Toys on steroids: Did you know that some of the little-girl dolls of today can give birth, breastfeed and poop? Did you know that some little-boy dump trucks can break-dance in a flashing display of lights and music?  Would you buy a play-centre that bombards a baby with a whirlwind of activity, colour and noise? With so many children diagnosed with attention disorders, are we doing the right thing by purchasing these monster-toys for our kids? I’m just saying… 

Just imagine: Children might love these multi-tasking toys, but most of them are designed to entertain and distract – rather than engage the child. The imagination is a powerful playmate. And if the toy does too much, the child does too little and the imagination shrivels up and dies. A very sad death by starvation.     

Finding the balance: We live in a very complex world. And it’s wonderful to see the new products that keep baby safe, and the educational toys that help baby enjoy an enriched and comfortable environment. We can marvel at new inventions like the Diaper Genie that twists and links soggy diapers together like a stinky-sausage-maker; or the mechanics of electronic toys that turn our kids into little masters of the universe. But there’s also something to be said for the pure joys of simplicity. 

Final word: So what has happened to our babies? Nothing. Babies aren’t any more complicated than they used to be. It’s this world we live in that’s become more complicated. And I believe it’s up to each one of us to bring back some small pleasure from our own childhood and introduce it to our grandchildren. You just never know what simple goodness you might find.

So don’t be in shock on becoming a Grand,
With new-fangled stuff that you don’t understand,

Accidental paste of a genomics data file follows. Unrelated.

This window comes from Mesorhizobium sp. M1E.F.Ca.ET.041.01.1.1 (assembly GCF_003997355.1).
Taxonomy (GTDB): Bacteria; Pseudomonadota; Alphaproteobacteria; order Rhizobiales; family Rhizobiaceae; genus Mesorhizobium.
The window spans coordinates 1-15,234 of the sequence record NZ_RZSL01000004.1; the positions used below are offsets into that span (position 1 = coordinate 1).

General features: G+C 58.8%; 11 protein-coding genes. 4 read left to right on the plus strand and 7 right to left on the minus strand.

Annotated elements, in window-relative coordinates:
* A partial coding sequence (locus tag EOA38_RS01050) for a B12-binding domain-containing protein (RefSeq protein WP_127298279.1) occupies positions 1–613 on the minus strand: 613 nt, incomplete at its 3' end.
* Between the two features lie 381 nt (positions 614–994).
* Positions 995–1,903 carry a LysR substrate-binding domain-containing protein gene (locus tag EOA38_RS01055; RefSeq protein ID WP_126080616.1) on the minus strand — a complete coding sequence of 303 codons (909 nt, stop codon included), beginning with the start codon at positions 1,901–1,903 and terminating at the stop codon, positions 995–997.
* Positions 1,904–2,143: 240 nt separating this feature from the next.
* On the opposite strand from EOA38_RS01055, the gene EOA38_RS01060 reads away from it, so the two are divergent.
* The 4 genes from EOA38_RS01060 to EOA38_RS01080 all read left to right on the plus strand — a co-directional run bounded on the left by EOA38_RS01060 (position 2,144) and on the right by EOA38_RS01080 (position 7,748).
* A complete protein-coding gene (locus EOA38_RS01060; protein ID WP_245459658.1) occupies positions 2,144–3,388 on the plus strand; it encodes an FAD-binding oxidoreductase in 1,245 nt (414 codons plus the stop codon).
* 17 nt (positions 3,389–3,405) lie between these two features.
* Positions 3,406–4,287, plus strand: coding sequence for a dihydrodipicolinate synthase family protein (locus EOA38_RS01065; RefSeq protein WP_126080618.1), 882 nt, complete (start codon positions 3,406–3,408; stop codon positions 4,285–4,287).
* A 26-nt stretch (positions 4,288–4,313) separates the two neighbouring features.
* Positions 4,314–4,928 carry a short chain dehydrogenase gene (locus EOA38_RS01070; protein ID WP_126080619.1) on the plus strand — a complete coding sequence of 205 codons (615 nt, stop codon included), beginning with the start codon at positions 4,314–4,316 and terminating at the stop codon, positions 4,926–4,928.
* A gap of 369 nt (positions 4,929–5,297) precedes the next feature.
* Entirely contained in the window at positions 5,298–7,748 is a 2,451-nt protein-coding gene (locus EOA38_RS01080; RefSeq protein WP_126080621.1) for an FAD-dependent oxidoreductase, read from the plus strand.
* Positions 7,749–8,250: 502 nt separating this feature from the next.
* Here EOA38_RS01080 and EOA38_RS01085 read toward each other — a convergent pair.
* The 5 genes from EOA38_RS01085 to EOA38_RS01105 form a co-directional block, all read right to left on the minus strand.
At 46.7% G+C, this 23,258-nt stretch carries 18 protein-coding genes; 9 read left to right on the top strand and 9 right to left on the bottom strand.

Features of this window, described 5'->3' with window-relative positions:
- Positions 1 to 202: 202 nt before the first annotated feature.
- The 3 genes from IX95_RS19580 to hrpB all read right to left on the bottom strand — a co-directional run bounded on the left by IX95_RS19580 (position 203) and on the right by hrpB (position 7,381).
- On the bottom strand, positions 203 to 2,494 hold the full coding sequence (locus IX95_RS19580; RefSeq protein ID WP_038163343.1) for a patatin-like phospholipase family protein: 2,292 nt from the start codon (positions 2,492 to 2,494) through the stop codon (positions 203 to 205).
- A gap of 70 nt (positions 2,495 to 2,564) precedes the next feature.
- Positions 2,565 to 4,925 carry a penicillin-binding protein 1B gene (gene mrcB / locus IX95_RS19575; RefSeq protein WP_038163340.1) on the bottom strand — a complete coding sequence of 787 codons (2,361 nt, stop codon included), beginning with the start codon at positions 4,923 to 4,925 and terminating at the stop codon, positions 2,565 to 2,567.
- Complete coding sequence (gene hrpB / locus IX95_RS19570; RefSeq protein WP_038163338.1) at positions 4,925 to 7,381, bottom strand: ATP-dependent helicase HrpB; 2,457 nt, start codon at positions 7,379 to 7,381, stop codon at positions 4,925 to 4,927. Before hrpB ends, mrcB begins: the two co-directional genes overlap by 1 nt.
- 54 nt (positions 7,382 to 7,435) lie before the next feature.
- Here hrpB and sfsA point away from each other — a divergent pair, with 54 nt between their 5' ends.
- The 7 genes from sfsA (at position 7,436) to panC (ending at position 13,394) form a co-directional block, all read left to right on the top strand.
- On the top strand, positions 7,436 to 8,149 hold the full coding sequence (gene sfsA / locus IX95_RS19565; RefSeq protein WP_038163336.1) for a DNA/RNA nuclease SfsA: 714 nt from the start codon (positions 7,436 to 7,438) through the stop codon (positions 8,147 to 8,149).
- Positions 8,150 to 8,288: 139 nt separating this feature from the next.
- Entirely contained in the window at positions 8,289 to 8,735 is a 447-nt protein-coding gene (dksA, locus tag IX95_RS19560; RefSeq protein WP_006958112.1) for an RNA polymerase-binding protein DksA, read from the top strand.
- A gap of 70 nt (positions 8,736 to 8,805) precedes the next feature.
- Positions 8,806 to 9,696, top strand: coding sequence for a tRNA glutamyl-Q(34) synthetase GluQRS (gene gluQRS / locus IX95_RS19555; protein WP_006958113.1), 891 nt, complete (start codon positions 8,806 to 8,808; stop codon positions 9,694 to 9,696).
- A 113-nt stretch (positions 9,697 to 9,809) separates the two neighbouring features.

Despite all the gizmos, the gadgets, the gear,
Our babies are babies – the same every year.

 And may I remind you, in case you forgot,
The best toys are those that do diddly-squat!
And books are for reading and shouldn’t talk back,
Just stick with the program – you won’t go off-track.

Pat Skene       

16 responses »

  1. Great post! Found you in the “aging” tags– I’m looking for other grandmother bloggers.
    I’ve been composing a similar blog in my head- about technology. And yes, I feel that way when in Target, etc. Too many choices! Hope you’ll stop by my blog!


  2. Amen to that Pat. I’m a big kids’ book buyer. The grandkids don’t exactly do cartwheels when they open my presents, but I’m hoping they benefit from time shared with Mum and Dad each night. Call me old-fashioned. I don’t care.


  3. This was so funny! I had no idea baby equipment had become so technologically advanced. Not having had any new grand children for over 10 years, this was all news to me! I can’t even imagine shopping for this stuff, and the price it must be!!!!! Thanks for preparing me in case more grandchildren come my way some day!
    Great Blog Pat!!!!


  4. May I assume you practised this approach and your grandchild has developed an active imagination?
    If so congratulations. Why not tell us if this was successful with her and if the lack of gismo toys delayed her technical development.
    Enjoyed the bit about your son-in-law.He sounds like he was concerned about your abilities.
    Keep up the stories.


    • Rest assured Rumple…I practise what a preach. My granddaughter has a well-developed imagination and already enjoys writing stories. She does get into the gizmo toys from time to time – what kid doesn’t? But I’m always at the ready in my Nanny Pat gizmo-swat-gear to yank her back and do my bit as often as I can. And I’ve taught her never to match her socks!


  5. About that milky-nipple discussion. As the daughter who experienced that with you, I still can’t believe he did that. At least he didn’t wear the breast-feeding man boobs! Great blog.


  6. Loved it Pat……..couldn’t agree more……..guess that’s why grandparent’s are one generation older huh?? We do have so much to teach our grandchildren. I have a l7 years old grandson and now have a four and a half month old grandson! How “things” have changed. The only thing that has remained constant is the love we feel in our hearts……..keeps on growing!

    Love you blog!


  7. I’m so glad there are other grandmothers who think like i do about toys. So far (we have one who is 2 and one 7 weeks) I’ve bought books, blocks and Duplo legos. And a big plastic slide for the backyard. I love to watch her play and use her imagination with whatever is handy. Such a miracle.
    (Found you thanks to About Grandparenting on Facebook. Hope you’ll check out my blog.)